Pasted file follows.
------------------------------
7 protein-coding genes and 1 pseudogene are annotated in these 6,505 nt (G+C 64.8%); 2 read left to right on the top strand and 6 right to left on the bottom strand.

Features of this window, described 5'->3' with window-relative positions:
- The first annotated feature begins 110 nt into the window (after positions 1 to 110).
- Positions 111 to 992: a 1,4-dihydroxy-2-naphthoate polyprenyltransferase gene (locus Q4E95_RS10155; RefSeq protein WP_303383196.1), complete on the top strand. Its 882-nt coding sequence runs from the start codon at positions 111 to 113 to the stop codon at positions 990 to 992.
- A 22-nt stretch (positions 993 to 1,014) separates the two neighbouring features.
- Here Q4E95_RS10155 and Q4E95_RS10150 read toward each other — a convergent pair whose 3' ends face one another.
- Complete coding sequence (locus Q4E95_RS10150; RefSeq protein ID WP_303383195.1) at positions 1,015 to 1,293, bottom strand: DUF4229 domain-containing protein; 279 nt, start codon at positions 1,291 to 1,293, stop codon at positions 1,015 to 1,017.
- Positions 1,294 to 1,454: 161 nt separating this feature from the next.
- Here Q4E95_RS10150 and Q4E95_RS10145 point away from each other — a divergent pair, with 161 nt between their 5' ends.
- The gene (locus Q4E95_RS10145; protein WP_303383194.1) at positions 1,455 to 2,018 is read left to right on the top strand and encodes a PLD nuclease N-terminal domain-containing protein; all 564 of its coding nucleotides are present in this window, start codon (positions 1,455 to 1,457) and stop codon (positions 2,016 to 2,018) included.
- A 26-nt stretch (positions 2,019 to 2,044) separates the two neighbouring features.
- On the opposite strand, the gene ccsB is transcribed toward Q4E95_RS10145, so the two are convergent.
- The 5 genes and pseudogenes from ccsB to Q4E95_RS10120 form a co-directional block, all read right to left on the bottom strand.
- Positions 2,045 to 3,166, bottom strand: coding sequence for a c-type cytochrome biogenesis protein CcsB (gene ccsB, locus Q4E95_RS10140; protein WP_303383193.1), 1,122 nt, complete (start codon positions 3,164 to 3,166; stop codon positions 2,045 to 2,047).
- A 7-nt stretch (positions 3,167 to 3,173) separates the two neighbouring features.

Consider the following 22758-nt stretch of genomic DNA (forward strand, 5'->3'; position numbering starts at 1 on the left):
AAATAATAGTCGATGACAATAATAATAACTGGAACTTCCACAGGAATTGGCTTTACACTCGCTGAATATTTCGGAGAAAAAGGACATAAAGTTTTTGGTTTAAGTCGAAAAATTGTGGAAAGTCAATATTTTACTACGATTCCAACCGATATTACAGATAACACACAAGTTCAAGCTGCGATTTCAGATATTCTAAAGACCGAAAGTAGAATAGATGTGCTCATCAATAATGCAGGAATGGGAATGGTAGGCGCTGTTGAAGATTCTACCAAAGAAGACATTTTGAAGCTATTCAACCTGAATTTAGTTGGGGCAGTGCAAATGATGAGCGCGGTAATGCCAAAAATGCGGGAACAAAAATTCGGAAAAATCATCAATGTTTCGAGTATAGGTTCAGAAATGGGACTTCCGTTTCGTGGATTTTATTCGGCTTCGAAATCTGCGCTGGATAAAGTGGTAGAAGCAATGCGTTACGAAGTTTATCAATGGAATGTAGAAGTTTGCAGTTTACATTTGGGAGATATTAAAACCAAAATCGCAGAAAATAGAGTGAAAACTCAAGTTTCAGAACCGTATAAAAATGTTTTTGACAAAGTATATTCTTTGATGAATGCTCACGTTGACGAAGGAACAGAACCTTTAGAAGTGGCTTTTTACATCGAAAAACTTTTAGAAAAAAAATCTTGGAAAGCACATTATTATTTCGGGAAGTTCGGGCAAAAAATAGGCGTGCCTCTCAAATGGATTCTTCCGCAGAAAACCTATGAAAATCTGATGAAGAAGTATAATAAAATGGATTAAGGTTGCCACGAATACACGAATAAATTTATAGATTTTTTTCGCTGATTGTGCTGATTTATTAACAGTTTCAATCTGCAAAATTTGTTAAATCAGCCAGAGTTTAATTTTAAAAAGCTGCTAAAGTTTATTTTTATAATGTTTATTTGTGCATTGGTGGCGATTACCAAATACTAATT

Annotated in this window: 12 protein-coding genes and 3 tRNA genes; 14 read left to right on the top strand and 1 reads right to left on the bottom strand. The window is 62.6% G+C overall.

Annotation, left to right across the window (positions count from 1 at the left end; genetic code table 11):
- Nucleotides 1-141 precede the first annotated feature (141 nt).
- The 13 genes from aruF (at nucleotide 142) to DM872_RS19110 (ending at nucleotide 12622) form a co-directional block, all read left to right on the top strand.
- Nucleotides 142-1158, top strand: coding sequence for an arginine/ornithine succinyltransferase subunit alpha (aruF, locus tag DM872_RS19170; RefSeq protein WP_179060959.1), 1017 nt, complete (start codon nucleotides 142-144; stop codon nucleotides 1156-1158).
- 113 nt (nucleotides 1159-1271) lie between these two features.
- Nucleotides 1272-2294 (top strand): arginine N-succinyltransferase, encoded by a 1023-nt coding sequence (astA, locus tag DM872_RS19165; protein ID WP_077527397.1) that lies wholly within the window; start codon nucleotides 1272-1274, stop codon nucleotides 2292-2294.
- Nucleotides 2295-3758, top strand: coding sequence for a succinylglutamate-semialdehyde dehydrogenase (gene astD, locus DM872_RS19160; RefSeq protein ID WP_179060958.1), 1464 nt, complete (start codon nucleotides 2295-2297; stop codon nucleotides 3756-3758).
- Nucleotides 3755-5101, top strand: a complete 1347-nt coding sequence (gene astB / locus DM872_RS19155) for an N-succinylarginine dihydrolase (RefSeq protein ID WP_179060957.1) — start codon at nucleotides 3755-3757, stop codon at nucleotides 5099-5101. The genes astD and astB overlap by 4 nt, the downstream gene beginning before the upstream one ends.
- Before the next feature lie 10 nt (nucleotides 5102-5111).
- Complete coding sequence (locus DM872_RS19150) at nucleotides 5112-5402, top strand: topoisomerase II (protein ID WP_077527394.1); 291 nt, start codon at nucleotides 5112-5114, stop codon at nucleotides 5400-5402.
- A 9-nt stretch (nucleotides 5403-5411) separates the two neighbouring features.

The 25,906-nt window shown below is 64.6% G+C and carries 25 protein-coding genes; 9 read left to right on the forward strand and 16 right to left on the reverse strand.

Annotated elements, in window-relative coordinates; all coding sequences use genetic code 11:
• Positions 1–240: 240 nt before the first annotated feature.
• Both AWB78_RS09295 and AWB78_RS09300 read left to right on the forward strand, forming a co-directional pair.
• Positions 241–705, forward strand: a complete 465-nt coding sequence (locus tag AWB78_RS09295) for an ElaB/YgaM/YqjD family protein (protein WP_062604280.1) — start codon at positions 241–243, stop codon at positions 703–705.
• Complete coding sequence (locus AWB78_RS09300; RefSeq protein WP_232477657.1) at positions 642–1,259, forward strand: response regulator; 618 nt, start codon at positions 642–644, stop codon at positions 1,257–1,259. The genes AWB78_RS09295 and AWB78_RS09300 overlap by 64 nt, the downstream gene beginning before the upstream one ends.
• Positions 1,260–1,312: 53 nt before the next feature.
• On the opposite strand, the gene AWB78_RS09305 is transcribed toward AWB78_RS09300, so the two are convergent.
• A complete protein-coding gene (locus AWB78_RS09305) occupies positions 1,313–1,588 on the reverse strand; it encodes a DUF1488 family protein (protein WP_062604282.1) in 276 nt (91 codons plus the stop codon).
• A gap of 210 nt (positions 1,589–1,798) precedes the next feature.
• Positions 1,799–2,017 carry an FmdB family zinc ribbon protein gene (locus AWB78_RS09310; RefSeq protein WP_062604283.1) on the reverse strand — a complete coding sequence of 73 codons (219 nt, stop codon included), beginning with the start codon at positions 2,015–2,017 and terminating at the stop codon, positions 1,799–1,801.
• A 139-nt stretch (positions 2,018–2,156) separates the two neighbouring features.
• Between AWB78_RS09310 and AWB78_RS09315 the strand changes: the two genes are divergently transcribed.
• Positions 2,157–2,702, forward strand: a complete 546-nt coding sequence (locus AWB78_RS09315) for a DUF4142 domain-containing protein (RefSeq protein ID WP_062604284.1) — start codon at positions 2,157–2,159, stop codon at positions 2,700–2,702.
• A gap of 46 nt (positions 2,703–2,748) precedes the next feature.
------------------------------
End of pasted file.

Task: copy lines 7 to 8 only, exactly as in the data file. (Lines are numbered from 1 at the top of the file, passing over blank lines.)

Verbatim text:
- Complete coding sequence (locus Q4E95_RS10150; RefSeq protein ID WP_303383195.1) at positions 1,015 to 1,293, bottom strand: DUF4229 domain-containing protein; 279 nt, start codon at positions 1,291 to 1,293, stop codon at positions 1,015 to 1,017.
- Positions 1,294 to 1,454: 161 nt separating this feature from the next.